Local Review: Hard Men – Lil Wayne Gacy

Local Review: Hard Men – Lil Wayne Gacy

Posted June 8, 2016 in
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Hard Men
Lil Wayne Gacy

Self-released
Street Date: 05.12
Hard Men = Ghetto Blaster + These Arms Are Snakes

A year following the rebirth of this amazing trio, Hard Men are at it again with Lil Wayne Gacy. While they’re still a punk / metal band, Hard Men are vastly different than their previous incarnation, Yaktooth. A little quicker and with more bass-centric metal magic, this five-track alarm clock (puts your taint through the wringer.) The album and track titles are an amalgamation of pop culture and celebrity names, and they’re actually cleverer than you’d expect.

Overall, this resin-encased Necronomicon is supremely a work of mathtastic rhythm and an almost unique wave of noise enveloping each track. Imagine a crowd of anthropomorphized needles jamming their way into your ear canal or washer brimmed with hammers—it’s that kind of noise. I am particularly fond of “Whitney Spears.” The introductory guitar riff was a page out of Red Fang’s book. I don’t quite know when these brutal dudes plan on playing in the near future, but I’m going to be there front and center when they play this song, my head nestled against the P.A. system.

The vocals are husky and heavy, a hog spent in midday sun gurgling phlegm in its jowls. The bibulous vocals scrabble over alluvial bass murk in “Selma Kayak.” A dirgy smile of a song, the rhythm heaves and cramps like a Stooges album. Its teeth is flossed with rusty wire and rinsed in Ancient Age, the high-ended rhythm guitar stinging the stereocilia and shattering the malleus. The whole album swishes and clucks with wending time signatures, backed by a thick, matted fur of stupefyingly complex drumbeats. It’s no wonder that these dudes are BFFs with Baby Gurl. Their most recent work pairs well together.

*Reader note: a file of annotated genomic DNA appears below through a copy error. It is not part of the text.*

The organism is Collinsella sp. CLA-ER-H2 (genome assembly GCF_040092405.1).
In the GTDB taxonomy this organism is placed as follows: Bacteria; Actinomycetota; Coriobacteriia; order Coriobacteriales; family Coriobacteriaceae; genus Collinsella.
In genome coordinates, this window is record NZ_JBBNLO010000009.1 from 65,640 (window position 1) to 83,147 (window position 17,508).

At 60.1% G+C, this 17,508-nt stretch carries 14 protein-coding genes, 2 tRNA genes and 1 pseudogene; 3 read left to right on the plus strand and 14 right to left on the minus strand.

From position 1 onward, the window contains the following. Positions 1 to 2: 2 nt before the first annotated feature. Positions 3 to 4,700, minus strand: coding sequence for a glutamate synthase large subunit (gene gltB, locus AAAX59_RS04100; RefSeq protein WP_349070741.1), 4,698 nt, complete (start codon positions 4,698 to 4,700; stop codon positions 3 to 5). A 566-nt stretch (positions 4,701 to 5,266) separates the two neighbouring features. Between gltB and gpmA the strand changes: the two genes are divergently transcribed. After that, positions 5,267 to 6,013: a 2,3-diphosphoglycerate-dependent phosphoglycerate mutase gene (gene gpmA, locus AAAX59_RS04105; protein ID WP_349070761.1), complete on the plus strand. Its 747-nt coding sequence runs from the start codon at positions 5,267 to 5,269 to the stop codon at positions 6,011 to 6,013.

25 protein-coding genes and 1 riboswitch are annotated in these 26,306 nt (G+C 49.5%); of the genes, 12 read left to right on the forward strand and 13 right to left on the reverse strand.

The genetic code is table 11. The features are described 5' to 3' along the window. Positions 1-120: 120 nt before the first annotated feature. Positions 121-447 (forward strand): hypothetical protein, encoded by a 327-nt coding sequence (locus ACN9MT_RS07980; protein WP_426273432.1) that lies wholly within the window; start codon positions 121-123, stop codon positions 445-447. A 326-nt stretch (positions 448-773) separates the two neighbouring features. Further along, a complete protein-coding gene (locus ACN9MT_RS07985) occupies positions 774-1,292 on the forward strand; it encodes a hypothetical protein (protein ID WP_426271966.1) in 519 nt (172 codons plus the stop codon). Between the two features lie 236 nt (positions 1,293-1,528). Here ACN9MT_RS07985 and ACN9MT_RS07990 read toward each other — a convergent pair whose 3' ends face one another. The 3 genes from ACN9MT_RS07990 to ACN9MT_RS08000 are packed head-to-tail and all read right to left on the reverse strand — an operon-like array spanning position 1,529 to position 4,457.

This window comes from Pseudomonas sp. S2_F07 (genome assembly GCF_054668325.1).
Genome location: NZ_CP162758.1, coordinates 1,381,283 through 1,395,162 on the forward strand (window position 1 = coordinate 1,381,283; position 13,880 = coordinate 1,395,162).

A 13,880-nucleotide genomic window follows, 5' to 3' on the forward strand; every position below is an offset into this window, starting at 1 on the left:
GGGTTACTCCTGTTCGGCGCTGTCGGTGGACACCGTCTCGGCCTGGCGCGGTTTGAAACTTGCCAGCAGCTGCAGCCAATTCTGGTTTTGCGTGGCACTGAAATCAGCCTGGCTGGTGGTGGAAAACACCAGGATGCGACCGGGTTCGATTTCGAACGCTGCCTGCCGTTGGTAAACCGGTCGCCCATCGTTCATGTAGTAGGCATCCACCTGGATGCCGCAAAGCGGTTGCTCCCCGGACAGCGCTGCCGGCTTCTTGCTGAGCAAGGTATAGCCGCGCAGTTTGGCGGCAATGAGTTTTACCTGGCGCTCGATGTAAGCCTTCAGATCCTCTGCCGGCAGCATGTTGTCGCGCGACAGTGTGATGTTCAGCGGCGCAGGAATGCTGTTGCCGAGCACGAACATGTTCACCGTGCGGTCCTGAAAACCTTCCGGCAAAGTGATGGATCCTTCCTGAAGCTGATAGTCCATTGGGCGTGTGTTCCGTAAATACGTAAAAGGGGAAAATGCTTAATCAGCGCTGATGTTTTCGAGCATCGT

I spent a couple hours driving home from Vegas, and Lil Wayne Gacy highlights the desolation and open nothingness alongside I-15. The dust-clot-coated vocals of Josh West and the cavernous slapping bass demarcated harsh sage and high desert ruin. The sun dropped low, and my head was heavy from the journey. “Barry Gusey” and the cool, desicate air kept me awake. Jackrabbits and emaciated fauna tumbled across the black road in syncopation to Whil McCutchan’s predatory sound. This wasn’t some sonically dated search for America. It was a retreat from the fumbling traipse of a wounded animal. It was a hulkus beast inching forward, sniffing at a decaying cage. Inhale this. –Alex Cragun